How to Reel in Fish

Fish size and technique matter when reeling in your catch. Find out what you need to cover for a successful reel in.

Once you successfully set the hook, the fish instinctively struggles to get free. This might involve jumping, making a long run, swimming back against the line or swimming around obstacles. Each species of fish reacts differently. Fish hooked in shallow water are more likely to jump and behave more frantically than those hooked in deep water. Deep-water fish often seek the bottom.

How to Reel in Fish Properly

Because bigger fish pull harder, reeling in a big fish is often a challenge for most anglers, including experienced pros. The first sign that you’ve hooked a big one is the sound the reel makes when it speeds into reverse, taking line off your fishing reel while you are holding it tightly. Here is where you must remember your fishing reel techniques such as how to play a fish by not reeling in the line while the fish is swimming away. Other useful fishing reel tips for anglers just learning how to fish include:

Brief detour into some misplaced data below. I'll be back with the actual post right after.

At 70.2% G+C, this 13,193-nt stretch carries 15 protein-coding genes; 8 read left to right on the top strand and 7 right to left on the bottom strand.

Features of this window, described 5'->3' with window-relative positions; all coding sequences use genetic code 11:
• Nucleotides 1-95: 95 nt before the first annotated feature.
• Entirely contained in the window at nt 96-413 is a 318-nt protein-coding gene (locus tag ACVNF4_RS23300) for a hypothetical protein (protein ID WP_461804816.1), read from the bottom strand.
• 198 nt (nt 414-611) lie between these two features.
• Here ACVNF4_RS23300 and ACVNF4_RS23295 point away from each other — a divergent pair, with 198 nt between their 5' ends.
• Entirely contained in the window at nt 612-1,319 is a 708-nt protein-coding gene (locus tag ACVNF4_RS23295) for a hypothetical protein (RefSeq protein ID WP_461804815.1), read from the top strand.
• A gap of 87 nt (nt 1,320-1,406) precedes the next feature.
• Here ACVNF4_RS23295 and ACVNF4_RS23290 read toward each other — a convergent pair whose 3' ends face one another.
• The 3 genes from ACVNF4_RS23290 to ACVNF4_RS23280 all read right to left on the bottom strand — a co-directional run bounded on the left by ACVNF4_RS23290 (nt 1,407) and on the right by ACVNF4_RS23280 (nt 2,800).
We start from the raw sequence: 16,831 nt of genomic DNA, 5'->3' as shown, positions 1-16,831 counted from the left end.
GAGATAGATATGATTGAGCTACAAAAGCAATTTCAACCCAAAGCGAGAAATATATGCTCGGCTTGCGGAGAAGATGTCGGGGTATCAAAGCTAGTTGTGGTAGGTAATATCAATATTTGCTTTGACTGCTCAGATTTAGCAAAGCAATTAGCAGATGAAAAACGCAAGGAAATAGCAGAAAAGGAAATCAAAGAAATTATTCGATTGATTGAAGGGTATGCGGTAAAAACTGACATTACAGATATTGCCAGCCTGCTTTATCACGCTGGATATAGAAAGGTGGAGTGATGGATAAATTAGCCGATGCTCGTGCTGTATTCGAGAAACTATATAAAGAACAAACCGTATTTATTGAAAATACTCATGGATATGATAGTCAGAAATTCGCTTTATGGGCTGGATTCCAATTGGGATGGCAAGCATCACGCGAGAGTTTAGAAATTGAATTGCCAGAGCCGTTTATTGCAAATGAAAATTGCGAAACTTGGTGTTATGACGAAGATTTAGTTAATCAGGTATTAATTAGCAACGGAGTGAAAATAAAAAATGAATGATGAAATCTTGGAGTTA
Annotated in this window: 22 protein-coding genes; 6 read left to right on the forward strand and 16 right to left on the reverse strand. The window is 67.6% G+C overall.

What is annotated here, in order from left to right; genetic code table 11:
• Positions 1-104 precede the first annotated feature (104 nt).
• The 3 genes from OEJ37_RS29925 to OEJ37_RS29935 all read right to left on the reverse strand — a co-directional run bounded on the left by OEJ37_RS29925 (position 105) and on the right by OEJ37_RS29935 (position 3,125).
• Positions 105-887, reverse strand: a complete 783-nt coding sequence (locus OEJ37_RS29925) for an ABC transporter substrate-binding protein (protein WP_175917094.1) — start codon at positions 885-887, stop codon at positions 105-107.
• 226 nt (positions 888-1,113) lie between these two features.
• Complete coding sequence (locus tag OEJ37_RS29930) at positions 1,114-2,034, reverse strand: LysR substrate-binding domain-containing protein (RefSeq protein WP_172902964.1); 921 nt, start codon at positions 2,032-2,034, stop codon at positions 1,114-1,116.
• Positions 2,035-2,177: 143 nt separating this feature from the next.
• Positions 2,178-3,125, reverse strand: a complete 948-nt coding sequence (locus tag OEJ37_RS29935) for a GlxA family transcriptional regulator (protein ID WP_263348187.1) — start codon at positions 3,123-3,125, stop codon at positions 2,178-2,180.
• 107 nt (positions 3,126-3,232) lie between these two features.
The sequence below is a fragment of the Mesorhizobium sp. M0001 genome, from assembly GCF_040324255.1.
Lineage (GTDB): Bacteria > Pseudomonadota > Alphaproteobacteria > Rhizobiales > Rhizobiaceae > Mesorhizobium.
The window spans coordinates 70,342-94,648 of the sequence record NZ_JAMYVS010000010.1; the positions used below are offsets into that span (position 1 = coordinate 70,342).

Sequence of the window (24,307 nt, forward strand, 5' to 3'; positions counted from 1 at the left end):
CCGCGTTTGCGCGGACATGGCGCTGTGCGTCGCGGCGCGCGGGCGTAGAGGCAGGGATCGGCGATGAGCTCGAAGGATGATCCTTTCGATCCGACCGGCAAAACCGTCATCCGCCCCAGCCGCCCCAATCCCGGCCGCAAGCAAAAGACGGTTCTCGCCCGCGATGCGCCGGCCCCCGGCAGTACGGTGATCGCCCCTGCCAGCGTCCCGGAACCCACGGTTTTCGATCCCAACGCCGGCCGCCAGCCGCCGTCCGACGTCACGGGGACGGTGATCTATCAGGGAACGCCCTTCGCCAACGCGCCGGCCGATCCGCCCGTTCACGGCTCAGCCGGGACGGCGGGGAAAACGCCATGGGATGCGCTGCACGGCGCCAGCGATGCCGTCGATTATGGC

1. Relax and let the drag and rod do the work. Just keep the fishing rod up at about a 45-degree angle to the water, aim it straight towards the fish, and be ready to reel when the drag stops moving and buzzing.
  2. When the fish slows down and stops taking line off your reel, it's time to go to work. When learning how to reel in a fish of greater size, a great technique to try is the pump and reel.
  3. Without reeling the fish in, lift the tip of the rod up like you’re trying to point it skyward to about 90 degrees. A stronger, or heavier fish will often put a major bend in your fishing rod, but don’t worry this is normal.
  4. Then reel as you lower the rod tip back down to about 45 degrees, keeping even pressure on the fish.
  5. Repeat this process.